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newssection02 Aug 2012
Corporate Energy Efficiency is a Tale of Bottom Line Versus Brand Image
Improving energy efficiency in businesses is as important to brand building as it is to growing the bottom line.
Improving energy efficiency in businesses is as important to brand building as it is to growing the bottom line, according to a new Deloitte report.
The study, "reSources 2012," shows that while 85 percent of companies claim that electricity cost reductions are essential to staying financially competitive, nearly an equal majority (81 percent) believe they are critical to brand building. As a matter of fact, more than three-quarters of the organizations surveyed say they are actively promoting their energy efficiency efforts to their customers.
"Corporates are coming to a clear consensus: Energy efficiency is an important competitive advantage," said Greg Aliff, vice chairman, Deloitte LLP and the report"s co-author. "It is no longer just the purview of plant operations or building management. Senior leaders are beginning to view it as a strategic business driver."
Businesses Encouraged to Plot Their Progress
As part of the ongoing research, businesses can go to www.deloitte.com/us/resources and measure their own energy-efficiency efforts against those surveyed for the "reSources 2012" report. Through an online interface, companies can answer several of the study"s questions and then receive a short report comparing their responses against those who participated in the research. The online poll is designed to be a solid predictor of actual achievement against energy management goals – especially when it comes to capital investment, performance measurement and management, and reporting and disclosure.
"Given the capital expenditures required to increase energy efficiency, companies need to have a good sense of where they are at the outset of their energy efficiency efforts," said Marlene Motyka, Deloitte"s U.S. alternative energy leader. "While 90 percent of companies have set energy management goals, there is wide variance in their evolution and sophistication."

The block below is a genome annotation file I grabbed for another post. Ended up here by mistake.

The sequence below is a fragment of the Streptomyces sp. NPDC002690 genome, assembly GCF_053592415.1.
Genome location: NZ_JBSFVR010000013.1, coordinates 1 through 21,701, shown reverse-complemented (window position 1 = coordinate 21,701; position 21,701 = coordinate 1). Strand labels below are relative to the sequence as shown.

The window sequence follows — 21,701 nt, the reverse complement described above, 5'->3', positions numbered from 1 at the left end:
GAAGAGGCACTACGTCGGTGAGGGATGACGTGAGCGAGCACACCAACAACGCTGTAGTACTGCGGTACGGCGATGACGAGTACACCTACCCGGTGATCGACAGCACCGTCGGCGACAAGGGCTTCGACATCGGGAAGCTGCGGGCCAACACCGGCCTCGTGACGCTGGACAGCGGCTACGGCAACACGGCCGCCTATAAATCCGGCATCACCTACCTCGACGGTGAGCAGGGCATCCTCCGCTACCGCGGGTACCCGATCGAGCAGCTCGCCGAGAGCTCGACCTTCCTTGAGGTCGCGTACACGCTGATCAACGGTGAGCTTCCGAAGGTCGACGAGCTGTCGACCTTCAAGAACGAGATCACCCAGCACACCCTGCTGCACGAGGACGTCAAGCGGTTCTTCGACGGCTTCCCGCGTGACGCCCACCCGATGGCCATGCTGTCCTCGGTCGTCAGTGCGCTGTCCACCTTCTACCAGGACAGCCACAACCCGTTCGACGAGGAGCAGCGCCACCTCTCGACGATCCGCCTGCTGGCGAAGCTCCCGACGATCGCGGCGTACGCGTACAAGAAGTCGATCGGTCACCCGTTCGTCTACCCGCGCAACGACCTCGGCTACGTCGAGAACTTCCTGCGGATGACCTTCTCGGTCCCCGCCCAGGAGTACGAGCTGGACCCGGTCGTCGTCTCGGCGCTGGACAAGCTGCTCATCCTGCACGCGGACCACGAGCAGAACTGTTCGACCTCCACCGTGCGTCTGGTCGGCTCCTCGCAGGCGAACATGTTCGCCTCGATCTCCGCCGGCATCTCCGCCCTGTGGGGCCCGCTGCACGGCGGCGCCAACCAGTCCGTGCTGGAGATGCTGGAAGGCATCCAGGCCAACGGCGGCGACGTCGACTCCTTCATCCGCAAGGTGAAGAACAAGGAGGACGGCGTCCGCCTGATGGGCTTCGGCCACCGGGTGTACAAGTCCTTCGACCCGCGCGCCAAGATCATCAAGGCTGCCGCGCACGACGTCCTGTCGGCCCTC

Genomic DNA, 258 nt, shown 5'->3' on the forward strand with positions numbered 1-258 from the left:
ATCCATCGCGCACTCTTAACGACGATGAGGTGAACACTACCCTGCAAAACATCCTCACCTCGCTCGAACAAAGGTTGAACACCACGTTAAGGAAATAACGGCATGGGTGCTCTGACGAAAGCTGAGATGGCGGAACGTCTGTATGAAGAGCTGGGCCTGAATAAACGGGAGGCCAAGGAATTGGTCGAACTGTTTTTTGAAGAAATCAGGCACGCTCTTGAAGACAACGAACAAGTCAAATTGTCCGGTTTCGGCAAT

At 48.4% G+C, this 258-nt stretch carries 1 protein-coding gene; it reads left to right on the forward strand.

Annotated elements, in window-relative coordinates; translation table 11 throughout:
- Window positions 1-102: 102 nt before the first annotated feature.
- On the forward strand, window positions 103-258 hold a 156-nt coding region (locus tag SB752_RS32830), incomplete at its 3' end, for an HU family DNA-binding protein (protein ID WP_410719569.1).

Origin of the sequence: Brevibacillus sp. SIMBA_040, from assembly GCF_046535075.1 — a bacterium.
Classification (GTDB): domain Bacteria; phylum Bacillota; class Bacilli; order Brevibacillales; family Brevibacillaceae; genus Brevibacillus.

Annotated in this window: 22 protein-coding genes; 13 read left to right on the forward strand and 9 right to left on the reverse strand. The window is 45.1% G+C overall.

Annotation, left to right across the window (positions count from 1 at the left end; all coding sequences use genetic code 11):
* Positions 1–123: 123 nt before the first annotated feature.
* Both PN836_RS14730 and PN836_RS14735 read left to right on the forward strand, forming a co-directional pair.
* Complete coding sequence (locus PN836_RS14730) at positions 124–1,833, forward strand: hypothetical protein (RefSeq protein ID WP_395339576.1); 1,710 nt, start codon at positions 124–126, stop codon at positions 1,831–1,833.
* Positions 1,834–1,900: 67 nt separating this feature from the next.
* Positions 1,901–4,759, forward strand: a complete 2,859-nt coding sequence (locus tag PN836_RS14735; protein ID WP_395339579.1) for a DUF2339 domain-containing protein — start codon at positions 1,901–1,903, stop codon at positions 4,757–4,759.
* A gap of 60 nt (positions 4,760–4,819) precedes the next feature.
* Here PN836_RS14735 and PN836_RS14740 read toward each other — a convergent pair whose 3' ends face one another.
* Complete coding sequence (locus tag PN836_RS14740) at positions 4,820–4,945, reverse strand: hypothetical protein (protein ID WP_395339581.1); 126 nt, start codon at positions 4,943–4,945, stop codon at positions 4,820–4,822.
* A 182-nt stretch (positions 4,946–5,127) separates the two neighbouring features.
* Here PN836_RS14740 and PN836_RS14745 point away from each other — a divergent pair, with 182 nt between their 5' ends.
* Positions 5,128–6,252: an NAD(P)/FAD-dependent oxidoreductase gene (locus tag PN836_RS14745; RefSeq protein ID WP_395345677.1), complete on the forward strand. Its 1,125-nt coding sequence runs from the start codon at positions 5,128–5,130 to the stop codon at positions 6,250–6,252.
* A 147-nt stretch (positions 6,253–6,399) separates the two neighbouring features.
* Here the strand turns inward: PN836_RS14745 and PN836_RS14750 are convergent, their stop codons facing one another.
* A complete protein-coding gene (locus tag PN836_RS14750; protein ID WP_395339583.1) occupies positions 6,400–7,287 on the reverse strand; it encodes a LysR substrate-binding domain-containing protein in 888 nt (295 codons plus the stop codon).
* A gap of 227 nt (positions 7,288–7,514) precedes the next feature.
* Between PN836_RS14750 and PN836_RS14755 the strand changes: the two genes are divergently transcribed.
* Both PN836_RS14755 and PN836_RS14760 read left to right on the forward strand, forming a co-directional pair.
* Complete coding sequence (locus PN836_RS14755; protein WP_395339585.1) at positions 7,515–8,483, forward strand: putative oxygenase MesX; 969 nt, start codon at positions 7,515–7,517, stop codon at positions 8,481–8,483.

Longer Payback Period and Lower Returns
Survey respondents say they have achieved close to 60 percent of their targeted reduction levels. However, much of this progress is the result of initiatives that are easy to implement, such as installing more efficient light bulbs. As companies move on to more sophisticated stages of energy efficiency – requiring larger investments – capital funding is the number one barrier to future progress, followed by length of payback period.
Further, with prices relatively low, many potential energy management projects simply will not reach required payback periods and returns. "Ironically," said Motyka, "sustained low natural gas prices may be making it more challenging to reach cost-reduction targets."
Technology is another challenge. Six-in-ten businesses agree that today"s smart technology is not effective for their own unique circumstances, and an equal number believe that it is inadequate to help them achieve energy cost reduction goals. Additionally, a significant change in human behavior is required for efficient energy management. Any potential benefits gained from implementing a sophisticated smart technology system may well be negated by counterproductive employee actions.
On-Site Generation Growing
One area of particular traction for more sophisticated levels of energy efficiency is on-site generation. Thirty-five percent of companies surveyed currently generate some of their own electricity supply through renewable sources or cogeneration, and 17 percent report they have plans for future on-site generation. This is up from 21 percent and six percent in 2011, respectively. At the same time, participation in green energy programs offered by electric companies has risen to 37 percent from 30 percent, as awareness and availability of programs have expanded.
The encouraging news, according to the report, is that energy management is gaining momentum, inspite of a low-energy-cost environment, driven by both financial and brand-image incentives. As such, developing and executing effective energy management strategies and programs may, in the long run, be as much about staying in business as it is about having competitive advantage. With this growing trend, business, customers and the environment all win.
The "reSources 2012" report is based on interviews conducted by Harrison Group, a strategy and market research firm, on Deloitte"s behalf in February and March 2012. More than 600 senior executives responsible for energy management practices at companies with more than 250 employees participated in the study.
The full study is available at www.deloitte.com/us/resources.
This article was published at 00:00 Thu 02 August 2012.